And he has been exactly what the doctor ordered for San Jose since his arrival from Carolina for a second round pick—a decent bounty for a player who could turn out to be a rental, and may always have been.
The way White has played though, the Sharks could very well look to resign the blueliner who has solidified their zone with excellent play in these playoffs.
San Jose is in better shape than one may think, with seven million available to fill only a few holes. They will be in the market for at least two blueliners, as Jason Demers should be able to fill one of the three openings available full time next season.
The Sharks could look to use a few of the million they have available on White since he has played so well for them. It's just a matter of internal decision-making. The cap forces the best teams to do that, clearly.
How well White ends up getting paid may largely depend on how his Sharks perform through the rest of the post season. Another exit in the Conference Finals may lead to some turnover. A Cup may lead to too many raises for San Jose to handle.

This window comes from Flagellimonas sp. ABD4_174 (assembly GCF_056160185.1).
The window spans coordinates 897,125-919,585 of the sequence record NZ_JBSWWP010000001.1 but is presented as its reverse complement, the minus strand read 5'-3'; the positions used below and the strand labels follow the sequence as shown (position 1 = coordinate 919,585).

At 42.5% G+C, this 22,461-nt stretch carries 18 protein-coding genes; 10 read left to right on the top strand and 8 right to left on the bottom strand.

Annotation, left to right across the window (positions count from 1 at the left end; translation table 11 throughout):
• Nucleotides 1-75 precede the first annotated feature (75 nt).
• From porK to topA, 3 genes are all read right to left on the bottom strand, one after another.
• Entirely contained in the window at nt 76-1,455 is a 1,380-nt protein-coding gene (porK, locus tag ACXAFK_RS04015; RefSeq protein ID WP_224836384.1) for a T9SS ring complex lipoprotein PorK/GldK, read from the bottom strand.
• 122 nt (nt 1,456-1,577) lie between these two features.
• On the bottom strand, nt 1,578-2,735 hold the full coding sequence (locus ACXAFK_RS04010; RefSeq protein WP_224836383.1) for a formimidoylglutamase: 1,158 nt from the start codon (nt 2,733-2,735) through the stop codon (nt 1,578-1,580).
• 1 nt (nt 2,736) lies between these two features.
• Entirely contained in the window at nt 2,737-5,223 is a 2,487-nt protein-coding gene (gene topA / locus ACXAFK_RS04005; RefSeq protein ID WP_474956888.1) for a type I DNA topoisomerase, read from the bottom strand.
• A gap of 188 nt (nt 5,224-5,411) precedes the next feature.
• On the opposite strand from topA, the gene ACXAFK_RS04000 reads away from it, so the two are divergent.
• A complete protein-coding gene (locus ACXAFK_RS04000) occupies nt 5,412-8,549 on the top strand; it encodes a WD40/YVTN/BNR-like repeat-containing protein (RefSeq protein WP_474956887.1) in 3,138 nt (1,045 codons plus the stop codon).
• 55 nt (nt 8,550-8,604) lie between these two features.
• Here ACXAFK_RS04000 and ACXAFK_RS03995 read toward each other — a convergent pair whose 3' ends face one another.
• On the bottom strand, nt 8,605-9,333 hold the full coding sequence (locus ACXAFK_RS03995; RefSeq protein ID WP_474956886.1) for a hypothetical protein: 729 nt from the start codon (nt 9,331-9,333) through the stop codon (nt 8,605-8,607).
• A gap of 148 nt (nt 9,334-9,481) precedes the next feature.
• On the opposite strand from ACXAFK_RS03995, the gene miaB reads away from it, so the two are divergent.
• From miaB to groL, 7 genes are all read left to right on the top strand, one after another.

White is a replaceable player however, and while he may be missed the Sharks could function without him. Management has done a great job managing the cap here, and no big-time players are looking to leave the West Coast this offseason.
A backup goaltender.
That's really all I've got for the Blues for the offseason.
They have several notable and extremely important RFAs to deal with, but with nearly 30 million in cap space they will be able to sign T.J. Oshie, Patrik Berglund, Matt D'Agostini, and maybe one or two other small time free agents to boot if they so choose.
This is crucial offseason for the Blues. They will need to make sure the terms and numbers make sense for the next half decade or so. Having two or three of these contracts expire simultaneously could spell trouble in St. Louis.
But this isn't a big offseason in terms of having a central player—or even an important player at all—walk without at least having the chance to match or receive draft picks as compensation.